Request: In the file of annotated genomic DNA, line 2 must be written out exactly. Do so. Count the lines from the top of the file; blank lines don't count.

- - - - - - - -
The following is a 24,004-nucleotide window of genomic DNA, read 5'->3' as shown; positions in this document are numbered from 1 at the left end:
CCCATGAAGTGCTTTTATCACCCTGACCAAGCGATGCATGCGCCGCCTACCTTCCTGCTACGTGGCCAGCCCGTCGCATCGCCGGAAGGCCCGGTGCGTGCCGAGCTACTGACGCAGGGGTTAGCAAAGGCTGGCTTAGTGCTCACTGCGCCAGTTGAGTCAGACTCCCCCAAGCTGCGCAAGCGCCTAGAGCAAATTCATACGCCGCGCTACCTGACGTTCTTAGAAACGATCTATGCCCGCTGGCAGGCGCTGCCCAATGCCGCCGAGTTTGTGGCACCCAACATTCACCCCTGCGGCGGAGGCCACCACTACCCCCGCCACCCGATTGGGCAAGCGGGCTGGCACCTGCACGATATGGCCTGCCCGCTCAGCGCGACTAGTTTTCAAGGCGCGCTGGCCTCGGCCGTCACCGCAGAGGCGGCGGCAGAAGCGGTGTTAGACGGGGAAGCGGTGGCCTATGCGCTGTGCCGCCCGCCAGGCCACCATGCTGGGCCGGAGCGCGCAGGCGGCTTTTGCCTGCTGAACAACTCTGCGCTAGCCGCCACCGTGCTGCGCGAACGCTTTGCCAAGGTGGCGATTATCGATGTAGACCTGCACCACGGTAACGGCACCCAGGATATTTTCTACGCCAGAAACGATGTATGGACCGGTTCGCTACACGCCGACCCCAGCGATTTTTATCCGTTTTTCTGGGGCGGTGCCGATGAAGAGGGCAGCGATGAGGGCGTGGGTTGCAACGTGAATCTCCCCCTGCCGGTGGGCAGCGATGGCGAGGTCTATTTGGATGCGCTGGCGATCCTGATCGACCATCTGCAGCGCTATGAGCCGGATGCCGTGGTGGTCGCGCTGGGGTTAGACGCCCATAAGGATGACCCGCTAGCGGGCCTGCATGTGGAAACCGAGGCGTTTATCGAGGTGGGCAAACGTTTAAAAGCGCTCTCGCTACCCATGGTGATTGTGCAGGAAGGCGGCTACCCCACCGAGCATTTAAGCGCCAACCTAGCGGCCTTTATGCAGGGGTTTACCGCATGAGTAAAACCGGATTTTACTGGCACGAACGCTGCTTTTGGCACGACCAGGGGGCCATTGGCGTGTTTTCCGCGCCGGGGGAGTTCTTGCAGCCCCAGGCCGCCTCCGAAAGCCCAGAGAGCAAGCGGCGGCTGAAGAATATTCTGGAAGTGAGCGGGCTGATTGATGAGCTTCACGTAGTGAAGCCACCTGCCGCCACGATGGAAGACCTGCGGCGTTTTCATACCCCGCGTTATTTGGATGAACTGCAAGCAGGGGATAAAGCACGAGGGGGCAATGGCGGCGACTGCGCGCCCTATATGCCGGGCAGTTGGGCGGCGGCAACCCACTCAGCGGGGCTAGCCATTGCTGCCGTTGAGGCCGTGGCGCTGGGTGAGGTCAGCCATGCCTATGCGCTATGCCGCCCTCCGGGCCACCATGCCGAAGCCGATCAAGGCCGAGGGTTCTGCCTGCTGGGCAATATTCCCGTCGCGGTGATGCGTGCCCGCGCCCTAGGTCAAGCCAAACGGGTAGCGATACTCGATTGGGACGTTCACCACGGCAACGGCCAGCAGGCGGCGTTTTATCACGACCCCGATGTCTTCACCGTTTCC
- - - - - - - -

CCCATGAAGTGCTTTTATCACCCTGACCAAGCGATGCATGCGCCGCCTACCTTCCTGCTACGTGGCCAGCCCGTCGCATCGCCGGAAGGCCCGGTGCGTGCCGAGCTACTGACGCAGGGGTTAGCAAAGGCTGGCTTAGTGCTCACTGCGCCAGTTGAGTCAGACTCCCCCAAGCTGCGCAAGCGCCTAGAGCAAATTCATACGCCGCGCTACCTGACGTTCTTAGAAACGATCTATGCCCGCTGGCAGGCGCTGCCCAATGCCGCCGAGTTTGTGGCACCCAACATTCACCCCTGCGGCGGAGGCCACCACTACCCCCGCCACCCGATTGGGCAAGCGGGCTGGCACCTGCACGATATGGCCTGCCCGCTCAGCGCGACTAGTTTTCAAGGCGCGCTGGCCTCGGCCGTCACCGCAGAGGCGGCGGCAGAAGCGGTGTTAGACGGGGAAGCGGTGGCCTATGCGCTGTGCCGCCCGCCAGGCCACCATGCTGGGCCGGAGCGCGCAGGCGGCTTTTGCCTGCTGAACAACTCTGCGCTAGCCGCCACCGTGCTGCGCGAACGCTTTGCCAAGGTGGCGATTATCGATGTAGACCTGCACCACGGTAACGGCACCCAGGATATTTTCTACGCCAGAAACGATGTATGGACCGGTTCGCTACACGCCGACCCCAGCGATTTTTATCCGTTTTTCTGGGGCGGTGCCGATGAAGAGGGCAGCGATGAGGGCGTGGGTTGCAACGTGAATCTCCCCCTGCCGGTGGGCAGCGATGGCGAGGTCTATTTGGATGCGCTGGCGATCCTGATCGACCATCTGCAGCGCTATGAGCCGGATGCCGTGGTGGTCGCGCTGGGGTTAGACGCCCATAAGGATGACCCGCTAGCGGGCCTGCATGTGGAAACCGAGGCGTTTATCGAGGTGGGCAAACGTTTAAAAGCGCTCTCGCTACCCATGGTGATTGTGCAGGAAGGCGGCTACCCCACCGAGCATTTAAGCGCCAACCTAGCGGCCTTTATGCAGGGGTTTACCGCATGAGTAAAACCGGATTTTACTGGCACGAACGCTGCTTTTGGCACGACCAGGGGGCCATTGGCGTGTTTTCCGCGCCGGGGGAGTTCTTGCAGCCCCAGGCCGCCTCCGAAAGCCCAGAGAGCAAGCGGCGGCTGAAGAATATTCTGGAAGTGAGCGGGCTGATTGATGAGCTTCACGTAGTGAAGCCACCTGCCGCCACGATGGAAGACCTGCGGCGTTTTCATACCCCGCGTTATTTGGATGAACTGCAAGCAGGGGATAAAGCACGAGGGGGCAATGGCGGCGACTGCGCGCCCTATATGCCGGGCAGTTGGGCGGCGGCAACCCACTCAGCGGGGCTAGCCATTGCTGCCGTTGAGGCCGTGGCGCTGGGTGAGGTCAGCCATGCCTATGCGCTATGCCGCCCTCCGGGCCACCATGCCGAAGCCGATCAAGGCCGAGGGTTCTGCCTGCTGGGCAATATTCCCGTCGCGGTGATGCGTGCCCGCGCCCTAGGTCAAGCCAAACGGGTAGCGATACTCGATTGGGACGTTCACCACGGCAACGGCCAGCAGGCGGCGTTTTATCACGACCCCGATGTCTTCACCGTTTCC